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Going too far : travel lying in Bruce Chatwin’s In Patagonia and The Songlines Travers, Nicholas

Abstract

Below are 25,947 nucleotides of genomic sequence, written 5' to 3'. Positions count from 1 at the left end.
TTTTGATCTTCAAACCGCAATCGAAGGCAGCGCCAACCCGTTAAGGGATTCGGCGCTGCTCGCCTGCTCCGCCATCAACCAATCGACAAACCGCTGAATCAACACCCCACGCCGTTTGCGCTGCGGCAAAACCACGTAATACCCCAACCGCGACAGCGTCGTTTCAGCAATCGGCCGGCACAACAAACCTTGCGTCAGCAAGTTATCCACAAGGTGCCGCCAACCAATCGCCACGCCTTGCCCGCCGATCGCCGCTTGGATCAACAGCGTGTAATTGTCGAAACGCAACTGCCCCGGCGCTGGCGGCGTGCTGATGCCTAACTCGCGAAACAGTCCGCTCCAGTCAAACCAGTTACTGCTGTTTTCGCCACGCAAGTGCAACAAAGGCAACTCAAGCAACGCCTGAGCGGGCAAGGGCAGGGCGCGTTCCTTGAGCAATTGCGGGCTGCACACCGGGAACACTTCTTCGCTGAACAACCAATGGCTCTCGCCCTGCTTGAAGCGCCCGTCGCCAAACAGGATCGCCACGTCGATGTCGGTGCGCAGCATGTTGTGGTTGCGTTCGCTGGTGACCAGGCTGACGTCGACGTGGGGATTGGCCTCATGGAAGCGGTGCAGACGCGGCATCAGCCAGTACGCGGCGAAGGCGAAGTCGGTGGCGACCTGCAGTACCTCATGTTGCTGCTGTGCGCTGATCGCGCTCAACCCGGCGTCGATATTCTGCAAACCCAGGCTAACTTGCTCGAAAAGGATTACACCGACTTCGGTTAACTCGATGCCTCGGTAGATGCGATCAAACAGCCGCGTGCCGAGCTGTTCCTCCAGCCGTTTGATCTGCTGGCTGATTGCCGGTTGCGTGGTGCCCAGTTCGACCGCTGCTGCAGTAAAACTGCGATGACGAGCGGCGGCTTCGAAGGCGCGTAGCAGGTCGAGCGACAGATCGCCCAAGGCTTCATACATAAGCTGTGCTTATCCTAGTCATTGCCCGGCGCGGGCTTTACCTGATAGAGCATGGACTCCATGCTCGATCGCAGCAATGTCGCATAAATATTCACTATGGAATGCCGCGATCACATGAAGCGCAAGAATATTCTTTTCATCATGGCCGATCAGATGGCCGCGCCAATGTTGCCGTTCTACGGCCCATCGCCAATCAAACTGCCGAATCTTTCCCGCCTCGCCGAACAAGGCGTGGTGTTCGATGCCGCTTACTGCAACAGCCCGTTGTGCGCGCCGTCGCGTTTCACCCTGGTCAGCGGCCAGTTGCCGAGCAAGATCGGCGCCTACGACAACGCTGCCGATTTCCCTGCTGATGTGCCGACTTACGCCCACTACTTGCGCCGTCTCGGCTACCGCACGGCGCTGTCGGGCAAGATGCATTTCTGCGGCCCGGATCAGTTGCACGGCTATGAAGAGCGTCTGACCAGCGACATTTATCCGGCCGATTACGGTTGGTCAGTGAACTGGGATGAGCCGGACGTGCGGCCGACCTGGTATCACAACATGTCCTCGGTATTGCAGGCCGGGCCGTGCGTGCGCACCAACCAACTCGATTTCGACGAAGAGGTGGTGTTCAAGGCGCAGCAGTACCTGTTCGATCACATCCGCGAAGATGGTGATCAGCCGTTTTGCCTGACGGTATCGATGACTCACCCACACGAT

This thesis looks at two travel books by Bruce Chatwin, In Patagonia (1977) and The Songlines (1987). Both occupy an ambiguous generic ground between fiction and non-fiction, yet critics have tended to oversimplify this key issue when discussing Chatwin's work. Responses to Chatwin's narratives have been unproductively polarized: some critics sweepingly accuse the author of "lying"; others over-intellectualize Chatwin's narrative strategies and celebrate the artistic achievement of his boundary-crossing "fictions." These two perspectives unsatisfactorily limit the debate about Chatwin's lies, and about travel writing generally. This thesis takes a middle ground, refusing the premise that Chatwin is a neo-colonial liar, and the proposition that he is an artist fictionalizing his experience to better express its complex truth. By attempting to understand Chatwin's lying/fictions more broadly, the thesis reads Chatwin's two major tracts closely - The Songlines in Chapter One and In Patagonia in Chapter Two - with an eye for narrative techniques and the author's preoccupations. Drawing on the biographical work of Nicholas Shakespeare, Susannah Clapp, and Nicholas Murray, travel literature theory and criticism, autobiography theory, ethnography, historiography, interviews, and memoirs, this thesis demonstrates that a single theoretical perspective cannot account for Chatwin's lies, but that a different kind of reading strategy will do so. Successive questions ask: What does Chatwin's lying consist of? What motivates those lies? What are the implications of his lies? This mode of critical reading acknowledges the problematics of lying within a non-fictional framework; it also elucidates the way Chatwin's fictionalizing contributes to a larger narrative design. The thesis concludes by addressing Chatwin's belated position in the history of European travel writing. A balanced critical approach, that seeks and interrogates the motivations underpinning Chatwin's lies, reveals him to be unwilling to move beyond a neo-colonialist practice of imposing fantasies upon foreign cultures. Unlike other belated travellers, Chatwin, through his self-representation as well as his representations of other characters and places, claims possession of his experience by exuberantly heightening its features. To a large extent Chatwin does not conceal his pleasure in fictionalizing, but rather displays a Camp delight in excess. Ultimately, however, Chatwin's overt playfulness cannot disguise his desire to conform characters to a naive fantasy of finding freedom elsewhere.

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